Friday, May 22, 2009
Easter 1975. I was five years old and I woke up in the pre-dawn hours jubilant that the Easter Bunny had (hopefully) visited and left me some candy during my slumber. I checked the rather large carrot I had left next to my bedside and sure enough there was a healthy bite taken out of it and next to the half-eaten vegetable was a ‘clue’, which was the first in a series of clues that would eventually lead me to a cornucopia of chocolate and other assorted delights. Over the years the ‘clues’ would become increasingly challenging, occasionally leading to a dead end, or worse, to a bogus treat left by the “Evil Easter bunny”. However, in 1975 the clues were rather simple and enhanced with crude drawings to ensure that I would reach my destination. After a few minutes of reasonable clues I stumbled across my basket. Sure it was filled with a bevy of sugary treats, but my attention was quickly drawn towards something even more exciting, a large wrapped package. With my autonomic nervous system quickly dumping adrenaline I tore at the wrapping paper like a lion tearing at the flesh of a fallen gazelle. With the wrapping paper quickly dispensed my pupils rapidly dilated in order to let more light in to fully appreciate my Easter bunny gift, a Big Jim Sports Camper! What made this extra exciting for 5 year old me was that this was not even something I had asked for, in fact I most likely didn’t even know it even existed!
No, that's not me, but it's almost a perfect representation of the moment (and decor)
Big Jim was a Canadian toy line that ran from 1972-1986 and was the Canadian answer to the popular G.I. Joe line in the United States. Rather than focus on the military, the Big Jim series emphasized adventure (like camping) and Mattel created a slew of Big Jim accessories and eventually some foes. Although crude by today’s standards, the Big Jim Camper offered many thrills for a 5-year old in 1975 and it was loaded with trimmings including sleeping bags, cooking equipment, and a ‘fire’ with grill among other things.
Just look at all the stuff I come with!
We moved to the United States later that year and like so many things from my early childhood, my Big Jim camper didn’t make it. No doubt my mother, a notorious thrower-awayer, discarded my beautiful camper to make room for stupid things, like clothing. Over the past 4 decades I have attempted to collect all those things from childhood that meant so much to me and the Big Jim camper has always remained elusive. I came close last year when I found an extremely weathered camper at the Toy Vault in the Rhode Island Mall, however it did not have any accessories and it was in such a state of disrepair that I walked away from it, crestfallen. For whatever reason it never occurred to me to check on Ebay, however as it turns out it wouldn’t be necessary.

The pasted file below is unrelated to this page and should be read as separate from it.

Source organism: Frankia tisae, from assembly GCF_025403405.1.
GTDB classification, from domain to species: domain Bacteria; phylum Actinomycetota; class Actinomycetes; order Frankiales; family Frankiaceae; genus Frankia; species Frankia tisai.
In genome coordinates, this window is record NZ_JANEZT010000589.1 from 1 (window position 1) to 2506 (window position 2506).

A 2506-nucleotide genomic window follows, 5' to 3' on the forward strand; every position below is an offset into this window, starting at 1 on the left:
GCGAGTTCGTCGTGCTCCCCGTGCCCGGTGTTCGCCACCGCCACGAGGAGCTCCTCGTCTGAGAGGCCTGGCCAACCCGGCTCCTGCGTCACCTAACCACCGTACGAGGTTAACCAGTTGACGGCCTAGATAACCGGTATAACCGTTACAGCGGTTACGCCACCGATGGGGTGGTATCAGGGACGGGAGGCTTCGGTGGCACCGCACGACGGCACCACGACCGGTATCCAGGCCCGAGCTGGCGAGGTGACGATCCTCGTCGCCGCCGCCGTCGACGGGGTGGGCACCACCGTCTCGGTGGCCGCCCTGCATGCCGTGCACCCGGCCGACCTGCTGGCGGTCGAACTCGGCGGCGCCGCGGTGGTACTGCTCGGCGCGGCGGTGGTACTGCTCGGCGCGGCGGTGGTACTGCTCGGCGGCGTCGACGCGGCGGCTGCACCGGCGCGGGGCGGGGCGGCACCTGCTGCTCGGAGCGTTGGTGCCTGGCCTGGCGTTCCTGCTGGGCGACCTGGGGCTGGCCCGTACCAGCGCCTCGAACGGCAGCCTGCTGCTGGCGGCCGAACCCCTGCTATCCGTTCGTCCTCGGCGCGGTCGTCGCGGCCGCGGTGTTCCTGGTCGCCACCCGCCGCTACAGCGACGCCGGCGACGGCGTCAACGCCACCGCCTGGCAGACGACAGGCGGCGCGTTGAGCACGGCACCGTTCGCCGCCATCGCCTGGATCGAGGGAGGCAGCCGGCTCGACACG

The Brimfield Antique Show is the largest outdoor flea market in New England, and possibly in the United States. It’s situated in Brimfiled, MA and there are 7 day shows 3 times a year. I have been attending this show for the past 4 years and it’s a real treat for any collector. Filled with organized and random collectibles, you never know what you’ll find, which makes it all the more exciting. I attended the most recent Brimfield show a week ago and after walking around for 7 hours I still hadn’t seen everything (it’s just that big). However during my travels I had one of those rare collector moments, you know what I’m talking about, that moment when you see something you have been looking for forever. It’s difficult to describe if you haven’t experienced it, but for a collector it’s equivalent to finding the Holy Grail. With a sharp intake of breath I stared at a vendor’s small, unassuming tent. Sitting outside the tent next to some random junk was my beloved camper, in its original box no less!
I love the vintage artwork
Even before taking a step I already knew that I was buying it. As I walk/skipped towards it, with the paranoia of a collector who suddenly believes that every single person within the vicinity was also after my treasure, I felt a wave of nostalgia flow over me. I have a terrible memory for most things (hell, I still pronounce my secretary’s name incorrectly) but I’ve never forgotten the thrill of Easter 1975. As I picked up the box to look at the price tag it said “$75”. I knew it was a lot, but I was prepared to pay it. As a any collector will tell you, don’t pass up those difficult-to-find items. While preparing to fork over the dough, the vendor, a kindly old man, said, “I’m asking $75 but I’ll give it to you for $20 because the boat is missing”! I could hardly believe what I had heard. Only twenty bucks? I could live with the missing boat (and I’m sure I’ll eventually acquire it on Ebay), besides, the camper itself was in mint condition with the rest of the accessories plus two sets of instructions! Okay, obviously I’m indulging only myself with this overly long post, but it’s for experiences like this that we collect. My Big Jim Camper, nestled with pride on my bookshelf currently, is one more lost treasure that I can check off my list of lost toys. Now if I can just find a Micronaut Mobile Exploration Lab…